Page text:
Since I love tacos and taco salad, this Taco Salad in a bag is the perfect camping or concessions stand meal! This concept of taco salad in a bag stems from the Frito pie also known as Walking taco, Frito boat, Pepper bellies, or Texas Salad that’s been around for decades.
A Frito pie is chili poured into a slit open bag of Fritos Corn Chips and sprinkled with cheese. Other regions of the United states may add onions, lettuce, jalapenos, and sour cream. Frito pies are a very common sight to see at the State Fair of Texas or sporting events. Let each family member pick their favorite bag of chips, whether it be Fritos or Doritos, and ladle in the chili, cheese, lettuce, and any additional taco ingredients desired to turn it into a quick, no fuss camping meal that is also easy clean-up. Also great to keep in mind for concession stand fund raisers. It’s a great walk-around meal and kids would enjoy this.
History of Frito Pie:
In Mexico, along the beaches, vendors will sell corn chips made out of masa that is deep fried and called fritos meaning “little fried things.” Back in the 1930’s, a San Antonio businessmen, Charles Elmer Doolin (also inventor of the cheeto), was looking for a corn snack to sell at the counter of his confectionary. When he found a street vendor making and selling the fritos at a local gas station, he bought the patent and began making the chips in his own kitchen to perfect the recipe. In 1955, Doolin opened a Casa de Frito restaurant in Disneyland and in Dallas, TX, which was an early form of a fast food restaurant. Doolin also started distributing Fritos nationwide. He partnered with Herman Lay and started the Frito-Lay brand.
Texans and New Mexicans have debated decades over who can lay claim to the creation of the Frito pie. According to the Doolin family, Charles Doolin’s mother, Daisy Doolin, invented the Frito pie in the 1930’s, not long after her son started experimenting with Frito’s in his test kitchen. “Slit the bag open, pour the chili on top of the Fritos, then eat it with a spoon right out of the bag.” This Frito pie was part of a “Cooking with Fritos” campaign led by Daisy (which even included a recipe for Frito’s fruitcake and Frito’s meatloaf).
New Mexico also likes to lay claim to the invention of the Frito pie. In Santa Fe, New Mexico, it is said that Teresa Hernandez, a Woolworth’s employee, would ladle her mother’s red chili into the opened bag of Fritos corn chips, selling the menu item at the lunch counter to customers. The Doolin family has been able to put to rest this dispute by providing documents to confirm their publicity department served Fritos chili pie to a Dallas Dietetic Association in 1949. Alas New Mexican’s still claims it tastes the best when served in Santa Fe!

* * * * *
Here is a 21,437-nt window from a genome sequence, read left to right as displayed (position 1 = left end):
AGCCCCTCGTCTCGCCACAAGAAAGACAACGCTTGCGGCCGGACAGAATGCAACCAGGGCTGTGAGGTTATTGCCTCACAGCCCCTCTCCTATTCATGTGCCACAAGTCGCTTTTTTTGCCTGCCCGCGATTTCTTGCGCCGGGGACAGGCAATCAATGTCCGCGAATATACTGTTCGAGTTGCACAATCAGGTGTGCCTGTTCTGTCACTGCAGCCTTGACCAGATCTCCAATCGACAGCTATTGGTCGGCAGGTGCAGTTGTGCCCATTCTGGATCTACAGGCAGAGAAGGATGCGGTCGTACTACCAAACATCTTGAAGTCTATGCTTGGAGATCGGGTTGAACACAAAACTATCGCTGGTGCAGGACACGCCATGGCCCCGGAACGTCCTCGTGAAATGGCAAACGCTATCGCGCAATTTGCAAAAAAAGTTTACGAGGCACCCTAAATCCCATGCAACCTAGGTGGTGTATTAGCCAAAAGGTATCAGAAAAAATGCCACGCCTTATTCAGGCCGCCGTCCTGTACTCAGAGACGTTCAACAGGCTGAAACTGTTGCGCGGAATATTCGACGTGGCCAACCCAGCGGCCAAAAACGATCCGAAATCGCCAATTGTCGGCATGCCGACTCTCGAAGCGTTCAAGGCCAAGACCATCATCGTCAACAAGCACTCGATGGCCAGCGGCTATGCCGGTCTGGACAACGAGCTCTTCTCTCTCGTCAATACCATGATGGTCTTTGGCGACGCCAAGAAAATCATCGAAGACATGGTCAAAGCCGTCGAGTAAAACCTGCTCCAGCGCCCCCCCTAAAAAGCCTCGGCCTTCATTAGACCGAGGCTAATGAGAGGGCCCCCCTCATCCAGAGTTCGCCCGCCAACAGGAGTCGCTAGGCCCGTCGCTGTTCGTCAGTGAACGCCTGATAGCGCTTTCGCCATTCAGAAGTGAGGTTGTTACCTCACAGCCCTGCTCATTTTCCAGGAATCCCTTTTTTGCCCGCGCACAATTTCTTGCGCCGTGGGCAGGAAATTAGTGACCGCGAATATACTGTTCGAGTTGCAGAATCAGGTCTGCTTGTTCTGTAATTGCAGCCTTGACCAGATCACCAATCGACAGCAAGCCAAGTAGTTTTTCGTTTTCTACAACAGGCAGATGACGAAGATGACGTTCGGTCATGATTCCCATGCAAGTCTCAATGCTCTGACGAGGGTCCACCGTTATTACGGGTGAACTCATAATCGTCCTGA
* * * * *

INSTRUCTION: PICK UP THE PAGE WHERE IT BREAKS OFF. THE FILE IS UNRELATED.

1930 – Charles Elmer Doolin bought the patent to make and sell Frito’s. Daisy Doolin started the “Cooking with Fritos” campaign.
1949 – Frito-Lay publicity department served Fritos Chili Pie to the Dallas Dietetic Association.
1950’s – Doolin started distributing Frito’s nationwide. Partnered with Herman Lay and started Frito-Lay brand and distributed globally.
1952 to 1967 – The Frito Kid was the official mascot of Fritos corn chips. In the 1950s and 1960s, at Disneyland’s Casa de Fritos, guests could pay a nickel for a bag of chips to be dispensed by this elaborate vending machine. Upon inserting your nickel, the Frito Kid figure would come to life, turning his head, licking his upper lip, slowly moving his eyes side to side.
2013 – Famous chef and cooking show host of CNN’s Parts Unknown, Anthony Bourdian, stirred up outrage and insulted the beloved dish of many Texan’s and New Mexican’s while sampling the famous Frito Pie at the legendary Five & Dime General Store in Santa Fe, New Mexico. During show taping, he dubbed it “Warm crap in a bag!” and proclaimed, “New Mexico, you have many wonderful things, I think, let Texas have this one.” Because of all the controversy stirred up, Bourdain later issued a public apology, “ I, in fact, very much enjoyed my Frito pie in spite of its disturbing weight in the hand. It may have felt like (expletive) but was shockingly tasty.”
Taco Salad in a Bag Recipe:
NPR National Public Radio Books Hidden Kitchens: The Kitchen Sisters, The Birth of the Frito, by The Kitchen Sisters, October, 18, 2007.
Houstonia, The complicated History of the Frito Pie, by Robb Walsh, Dec 31, 2012
Houston Press Blogs, Restaurants, The Frito Pie Is Not from Texas: Commence Pearl-Clutching, by Katharine Shilcutt, Oct 13, 2011.
I’ll Have What They’re Having – Legendary Local Cuisine, by Linda Stradley
Frito Kid and Deeee-licious Fritos, Imagineering Disney.com.
Huffington Post – Huffpost Taste, Anthony Bourdain Admits ‘Frito Pie” Mistake, by Russell Contrerea, Sept 30, 2013.
Categories:Camping Chips, Crisps and Crackers Salad & Salad Dressing Recipes Salads and Salad Dressings History Southwest Food HIstory Southwest Salads Sports - Tailgating Summer